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Actin, gamma 1

PDB rendering based on 1atn.
Available structures
1atn, 1c0f, 1c0g, 1d4x, 1dej, 1eqy, 1esv, 1h1v, 1hlu, 1ijj, 1j6z, 1kxp, 1lcu, 1lot, 1m8q, 1ma9, 1mdu, 1mvw, 1nlv, 1nm1, 1nmd, 1nwk, 1o18, 1o19, 1o1a, 1o1b, 1o1c, 1o1d, 1o1e, 1o1f, 1o1g, 1p8z, 1qz5, 1qz6, 1rdw, 1rfq, 1rgi, 1s22, 1sqk, 1t44, 1wua, 1y64, 1yxq, 2a3z, 2a40, 2a41, 2a42, 2a5x, 2asm, 2aso, 2asp, 2btf, 2d1k, 2ff3, 2ff6, 2fxu, 2gwj, 2gwk, 2hf3, 2hf4, 2hmp, 2oan, 2q1n, 2q31, 2q36
Identifiers
Symbols ACTG1; ACT; ACTG; DFNA20; DFNA26
External IDs OMIM102560 MGI87906 HomoloGene74402 GeneCards: ACTG1 Gene
RNA expression pattern
PBB GE ACTG1 211983 x at tn.png
PBB GE ACTG1 201550 x at tn.png
PBB GE ACTG1 211970 x at tn.png
More reference expression data
Orthologs
Species Human Mouse
Entrez 71 11465
Ensembl ENSG00000184009 n/a
UniProt P63261 n/a
RefSeq (mRNA) NM_001614 XM_001052054
RefSeq (protein) NP_001605 XP_001052054
Location (UCSC) Chr 17:
77.09 - 77.09 Mb
n/a
PubMed search [1] [2]

Actin, gamma 1, also known as ACTG1, is a gene.

Actins are highly conserved proteins that are involved in various types of cell motility, and maintenance of the cytoskeleton. In vertebrates, three main groups of actin isoforms, alpha, beta and gamma have been identified. The alpha actins are found in muscle tissues and are a major constituent of the contractile apparatus. The beta and gamma actins co-exist in most cell types as components of the cytoskeleton, and as mediators of internal cell motility. Actin, gamma 1, encoded by this gene, is a cytoplasmic actin found in nonmuscle cells.[1]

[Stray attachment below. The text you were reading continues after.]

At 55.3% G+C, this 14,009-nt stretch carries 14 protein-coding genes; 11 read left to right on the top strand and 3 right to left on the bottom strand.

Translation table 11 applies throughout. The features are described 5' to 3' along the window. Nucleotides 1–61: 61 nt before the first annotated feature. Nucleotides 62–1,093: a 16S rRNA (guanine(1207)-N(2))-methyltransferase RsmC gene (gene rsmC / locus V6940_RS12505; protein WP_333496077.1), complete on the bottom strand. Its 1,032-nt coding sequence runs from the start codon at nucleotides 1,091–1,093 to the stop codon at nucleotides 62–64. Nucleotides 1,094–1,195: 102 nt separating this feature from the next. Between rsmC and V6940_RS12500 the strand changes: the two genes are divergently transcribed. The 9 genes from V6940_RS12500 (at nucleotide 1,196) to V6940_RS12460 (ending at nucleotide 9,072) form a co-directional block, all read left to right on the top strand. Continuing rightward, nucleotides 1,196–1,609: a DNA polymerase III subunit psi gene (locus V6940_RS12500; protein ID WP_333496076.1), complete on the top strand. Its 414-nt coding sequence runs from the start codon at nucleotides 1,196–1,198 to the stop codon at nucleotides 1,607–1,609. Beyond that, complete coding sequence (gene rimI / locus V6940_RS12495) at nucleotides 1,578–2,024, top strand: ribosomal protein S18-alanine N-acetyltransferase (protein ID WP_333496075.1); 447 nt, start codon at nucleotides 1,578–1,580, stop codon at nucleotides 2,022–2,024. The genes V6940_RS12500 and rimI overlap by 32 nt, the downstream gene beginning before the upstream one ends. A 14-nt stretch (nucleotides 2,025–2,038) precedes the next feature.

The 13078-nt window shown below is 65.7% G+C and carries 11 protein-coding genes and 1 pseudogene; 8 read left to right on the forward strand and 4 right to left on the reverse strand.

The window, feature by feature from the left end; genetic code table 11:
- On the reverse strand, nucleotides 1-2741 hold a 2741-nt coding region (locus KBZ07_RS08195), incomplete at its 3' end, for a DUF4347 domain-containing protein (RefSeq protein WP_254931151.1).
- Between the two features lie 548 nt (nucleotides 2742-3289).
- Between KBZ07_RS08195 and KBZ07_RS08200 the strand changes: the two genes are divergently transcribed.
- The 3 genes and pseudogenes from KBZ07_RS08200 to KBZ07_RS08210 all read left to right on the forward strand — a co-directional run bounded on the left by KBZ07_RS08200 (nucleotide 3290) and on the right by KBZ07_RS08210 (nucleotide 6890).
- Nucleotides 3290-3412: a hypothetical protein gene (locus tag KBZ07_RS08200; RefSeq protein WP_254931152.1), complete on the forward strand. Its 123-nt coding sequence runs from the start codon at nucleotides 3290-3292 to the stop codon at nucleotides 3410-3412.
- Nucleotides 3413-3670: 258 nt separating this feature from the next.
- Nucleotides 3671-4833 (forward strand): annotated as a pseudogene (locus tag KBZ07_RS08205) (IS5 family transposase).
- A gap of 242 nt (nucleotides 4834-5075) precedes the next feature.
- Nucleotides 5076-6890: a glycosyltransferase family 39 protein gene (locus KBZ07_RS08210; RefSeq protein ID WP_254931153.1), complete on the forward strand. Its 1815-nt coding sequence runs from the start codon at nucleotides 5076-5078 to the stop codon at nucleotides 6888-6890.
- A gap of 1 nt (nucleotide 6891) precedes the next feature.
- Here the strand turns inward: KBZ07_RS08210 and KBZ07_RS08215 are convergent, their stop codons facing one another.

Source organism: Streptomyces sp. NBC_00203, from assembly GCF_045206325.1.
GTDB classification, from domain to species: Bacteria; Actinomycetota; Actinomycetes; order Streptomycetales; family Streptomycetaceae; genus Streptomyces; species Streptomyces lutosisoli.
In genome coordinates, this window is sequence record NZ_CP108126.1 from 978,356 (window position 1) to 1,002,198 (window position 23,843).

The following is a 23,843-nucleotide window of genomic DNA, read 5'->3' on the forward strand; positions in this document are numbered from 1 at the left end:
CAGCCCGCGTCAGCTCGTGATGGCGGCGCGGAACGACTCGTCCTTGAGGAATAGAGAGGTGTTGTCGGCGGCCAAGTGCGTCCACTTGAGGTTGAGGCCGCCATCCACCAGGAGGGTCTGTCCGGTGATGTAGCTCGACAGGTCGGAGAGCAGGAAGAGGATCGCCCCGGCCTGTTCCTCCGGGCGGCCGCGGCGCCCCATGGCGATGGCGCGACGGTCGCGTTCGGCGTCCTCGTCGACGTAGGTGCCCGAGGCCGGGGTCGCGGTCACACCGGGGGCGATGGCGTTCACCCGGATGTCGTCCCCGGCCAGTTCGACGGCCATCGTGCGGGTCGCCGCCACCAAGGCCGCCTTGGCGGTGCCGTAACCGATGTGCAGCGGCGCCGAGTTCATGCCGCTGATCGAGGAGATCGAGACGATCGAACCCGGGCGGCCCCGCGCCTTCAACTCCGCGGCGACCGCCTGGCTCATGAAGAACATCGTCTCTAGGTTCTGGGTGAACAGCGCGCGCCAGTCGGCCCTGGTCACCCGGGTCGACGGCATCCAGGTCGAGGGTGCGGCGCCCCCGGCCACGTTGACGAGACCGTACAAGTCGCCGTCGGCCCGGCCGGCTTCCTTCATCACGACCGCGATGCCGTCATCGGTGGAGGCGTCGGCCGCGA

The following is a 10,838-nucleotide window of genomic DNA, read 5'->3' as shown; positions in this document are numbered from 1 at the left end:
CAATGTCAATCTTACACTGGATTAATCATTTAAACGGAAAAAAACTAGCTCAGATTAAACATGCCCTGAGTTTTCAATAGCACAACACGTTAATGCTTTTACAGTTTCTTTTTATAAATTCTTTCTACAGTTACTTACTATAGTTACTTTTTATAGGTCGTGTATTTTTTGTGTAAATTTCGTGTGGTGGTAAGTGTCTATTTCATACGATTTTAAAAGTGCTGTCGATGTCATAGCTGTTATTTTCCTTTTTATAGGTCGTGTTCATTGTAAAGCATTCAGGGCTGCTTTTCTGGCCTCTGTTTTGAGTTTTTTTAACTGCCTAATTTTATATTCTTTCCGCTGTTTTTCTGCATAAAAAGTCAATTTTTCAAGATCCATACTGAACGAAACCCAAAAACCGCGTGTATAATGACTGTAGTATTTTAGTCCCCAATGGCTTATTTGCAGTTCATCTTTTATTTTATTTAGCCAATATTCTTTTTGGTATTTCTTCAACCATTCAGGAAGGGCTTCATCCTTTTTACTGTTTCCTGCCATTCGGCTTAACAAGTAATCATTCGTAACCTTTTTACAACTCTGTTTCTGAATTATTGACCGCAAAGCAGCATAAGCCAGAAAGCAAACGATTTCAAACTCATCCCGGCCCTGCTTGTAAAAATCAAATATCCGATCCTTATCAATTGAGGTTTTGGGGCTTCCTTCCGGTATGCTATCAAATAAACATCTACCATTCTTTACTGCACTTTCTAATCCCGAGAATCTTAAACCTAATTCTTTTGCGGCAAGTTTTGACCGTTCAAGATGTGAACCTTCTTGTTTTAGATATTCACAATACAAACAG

Contents

Interactions

ACTG1 has been shown to interact with TMSB4X[2][3] and CAP1.[4]

See also

References

  1. ^ "Entrez Gene: ACTG1 actin, gamma 1". http://www.ncbi.nlm.nih.gov/sites/entrez?Db=gene&Cmd=ShowDetailView&TermToSearch=71. 
  2. ^ Hertzog, Maud; van Heijenoort Carine, Didry Dominique, Gaudier Martin, Coutant Jérôme, Gigant Benoît, Didelot Gérard, Préat Thomas, Knossow Marcel, Guittet Eric, Carlier Marie-France (May. 2004). "The beta-thymosin/WH2 domain; structural basis for the switch from inhibition to promotion of actin assembly". Cell (United States) 117 (5): 611–23. ISSN 0092-8674. PMID 15163409. 
  3. ^ Van Troys, M; Dewitte D, Goethals M, Carlier M F, Vandekerckhove J, Ampe C (Jan. 1996). "The actin binding site of thymosin beta 4 mapped by mutational analysis". EMBO J. (ENGLAND) 15 (2): 201–10. ISSN 0261-4189. PMID 8617195. 
  4. ^ Hubberstey, A; Yu G, Loewith R, Lakusta C, Young D (Jun. 1996). "Mammalian CAP interacts with CAP, CAP2, and actin". J. Cell. Biochem. (UNITED STATES) 61 (3): 459–66. doi:10.1002/(SICI)1097-4644(19960601)61:3<459::AID-JCB13>3.0.CO;2-E. ISSN 0730-2312. PMID 8761950. 

Further reading

  • Snásel J, Pichová I (1997). "The cleavage of host cell proteins by HIV-1 protease.". Folia Biol. (Praha) 42 (5): 227–30. PMID 8997639. 
  • Rodríguez Del Castillo A, Vitale ML, Trifaró JM (1992). "Ca2+ and pH determine the interaction of chromaffin cell scinderin with phosphatidylserine and phosphatidylinositol 4,5,-biphosphate and its cellular distribution during nicotinic-receptor stimulation and protein kinase C activation.". J. Cell Biol. 119 (4): 797–810. doi:10.1083/jcb.119.4.797. PMID 1331119. 
  • Adams LD, Tomasselli AG, Robbins P, et al. (1992). "HIV-1 protease cleaves actin during acute infection of human T-lymphocytes.". AIDS Res. Hum. Retroviruses 8 (2): 291–5. doi:10.1089/aid.1992.8.291. PMID 1540415. 
  • Dawson SJ, White LA (1992). "Treatment of Haemophilus aphrophilus endocarditis with ciprofloxacin.". J. Infect. 24 (3): 317–20. doi:10.1016/S0163-4453(05)80037-4. PMID 1602151.